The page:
Retinal Microvasculature, Microcirculation and Microstructure
A recently released paper, entitled “Age-related alterations in the retinal microvasculature, microcirculation and microstructure”, is unique in assessing state of the art clinical modalities for retinal analysis and reporting on naturally occurring changes due to aging. It gives fascinating insight into both functional and structural changes, offering important considerations for the clinical interpretation of such data that might be made within a screening scenario. This is important as in concert, such modalities can offer a comprehensive and fully-automated assessment of retinal health. The potential efficacy for screening is, therefore, considerable, but overall utility requires first an understanding of normative ranges that will facilitate individual assessments. This is an important and necessary first step in this direction, and all the more interesting given the recent advancement in each of these modalities and their readiness for more widespread clinical adoption.
The modalities investigated were:
- Microvasculature – OCT Angiography (OCTA) was performed using the Angioplex OCTA device (Carl Zeiss Meditec, Dublin, CA, USA). Retinal vessel network (RVN) images were processed using custom software developed at Bascom Palmer Eye Institute (BPEI) to create binary vessel maps and then define the foveal avascular zone (FAZ). Further quantitative analysis used the fractal analysis toolbox (TruSoft Benoit Pro 2.0, TruSoft International, Inc., St. Petersburg, FL, USA), the box counting method was used to calculate the fractal dimension (Dbox) in the annulus, which represents vessel density in each zone.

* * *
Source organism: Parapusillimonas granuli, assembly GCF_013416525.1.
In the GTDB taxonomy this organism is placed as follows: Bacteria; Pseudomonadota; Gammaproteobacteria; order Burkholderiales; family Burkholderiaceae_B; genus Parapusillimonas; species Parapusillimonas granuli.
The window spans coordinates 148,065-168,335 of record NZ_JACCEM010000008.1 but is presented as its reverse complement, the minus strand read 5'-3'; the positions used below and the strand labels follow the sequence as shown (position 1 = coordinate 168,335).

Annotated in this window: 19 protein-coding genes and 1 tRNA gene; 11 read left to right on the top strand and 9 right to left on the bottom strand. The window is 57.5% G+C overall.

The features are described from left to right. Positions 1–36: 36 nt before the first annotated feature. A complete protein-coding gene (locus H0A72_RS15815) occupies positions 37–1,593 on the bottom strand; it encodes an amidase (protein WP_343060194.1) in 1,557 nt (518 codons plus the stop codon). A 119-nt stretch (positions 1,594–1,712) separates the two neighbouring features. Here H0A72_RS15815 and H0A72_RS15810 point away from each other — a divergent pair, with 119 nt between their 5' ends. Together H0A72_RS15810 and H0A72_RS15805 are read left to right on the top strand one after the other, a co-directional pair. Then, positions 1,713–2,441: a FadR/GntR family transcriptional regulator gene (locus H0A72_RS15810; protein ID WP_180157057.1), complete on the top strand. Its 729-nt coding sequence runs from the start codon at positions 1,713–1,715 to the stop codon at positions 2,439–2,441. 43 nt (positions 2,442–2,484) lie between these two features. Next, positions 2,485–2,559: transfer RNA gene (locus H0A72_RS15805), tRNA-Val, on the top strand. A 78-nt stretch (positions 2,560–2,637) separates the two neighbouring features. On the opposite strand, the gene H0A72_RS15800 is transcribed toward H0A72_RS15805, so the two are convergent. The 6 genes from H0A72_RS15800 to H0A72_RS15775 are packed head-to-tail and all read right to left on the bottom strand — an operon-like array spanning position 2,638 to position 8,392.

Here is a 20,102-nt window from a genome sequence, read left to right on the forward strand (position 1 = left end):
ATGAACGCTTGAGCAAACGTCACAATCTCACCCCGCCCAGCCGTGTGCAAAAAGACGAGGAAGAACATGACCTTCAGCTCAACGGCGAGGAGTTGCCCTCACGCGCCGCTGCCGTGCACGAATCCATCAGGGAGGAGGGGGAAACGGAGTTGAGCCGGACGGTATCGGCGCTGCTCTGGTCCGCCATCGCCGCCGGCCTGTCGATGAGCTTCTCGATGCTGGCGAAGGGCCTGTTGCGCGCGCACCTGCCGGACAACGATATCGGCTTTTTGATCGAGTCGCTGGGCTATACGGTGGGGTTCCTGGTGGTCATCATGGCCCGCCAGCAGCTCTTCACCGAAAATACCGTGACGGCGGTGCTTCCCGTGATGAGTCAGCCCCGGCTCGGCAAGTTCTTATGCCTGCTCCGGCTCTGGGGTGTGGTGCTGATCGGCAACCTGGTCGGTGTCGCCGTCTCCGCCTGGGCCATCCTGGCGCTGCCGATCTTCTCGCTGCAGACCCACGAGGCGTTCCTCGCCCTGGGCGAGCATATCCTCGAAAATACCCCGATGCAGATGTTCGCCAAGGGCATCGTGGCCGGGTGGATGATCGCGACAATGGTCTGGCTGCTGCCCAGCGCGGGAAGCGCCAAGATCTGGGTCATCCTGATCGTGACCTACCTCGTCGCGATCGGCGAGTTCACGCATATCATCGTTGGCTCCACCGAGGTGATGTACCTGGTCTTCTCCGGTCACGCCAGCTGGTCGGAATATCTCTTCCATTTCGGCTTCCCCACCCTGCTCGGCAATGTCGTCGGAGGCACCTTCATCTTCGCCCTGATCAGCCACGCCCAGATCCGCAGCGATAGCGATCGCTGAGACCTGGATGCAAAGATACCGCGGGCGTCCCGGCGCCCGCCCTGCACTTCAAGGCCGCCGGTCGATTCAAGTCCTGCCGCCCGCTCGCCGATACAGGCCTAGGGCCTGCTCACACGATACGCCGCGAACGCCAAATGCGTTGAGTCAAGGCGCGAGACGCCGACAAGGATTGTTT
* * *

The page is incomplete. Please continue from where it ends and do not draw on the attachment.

- Microcirculation – The retinal blood flow velocity (BFV) was measured using a Retinal Function Imager (RFI). The RFI (RFI-3000, Optical Imaging, Rehovot, Israel) uses a standard fundus camera, a stroboscopic flash lamp system, and an advanced digital camera to non-invasively image blood cells moving through capillaries.
- Microstructure – Custom ultra-high resolution optical coherence tomography (UHR-OCT) [Tan 2016] was used to capture structural OCT images using a 512 × 128 macular cube protocol centered on the fovea. Automatic retinal segmentation software (Orion, Voxeleron LLC, Pleasanton, CA, USA) was used to segment six intraretinal layers and process the thickness maps of the intraretinal layers with hemispheric and the Early Treatment Diabetic Retinopathy Study (ETDRS) partitions.
The analysis is both detailed and comprehensive, facilitating a better understanding of changes that are normally occurring with age; as opposed to abnormally occurring due to disease. Four population age groups were studied – G1 (<35 years), G2 (35-49 years), G3 (50-64 years) and G4 (>64 years) – and it was found that a natural process of aging results in decreases in:
- Retinal vessel density,
- Inner retinal layer thicknesses and
- Venular blood flow velocity.
Beneath the general conclusion are several interesting findings that we will summarize followed by bullet points with our brief comments. Being the first to study these advanced modalities, these are interesting insights, paving the way for wider clinical adoption and comprehensive screening techniques.
“We found that thinning of the RNFL (retinal nerve fiber layer) and GCIPL (ganglion cell, inner plexiform layer) coexisted with the decreased density of the retinal micro-vessels and altered microcirculation during normal aging.”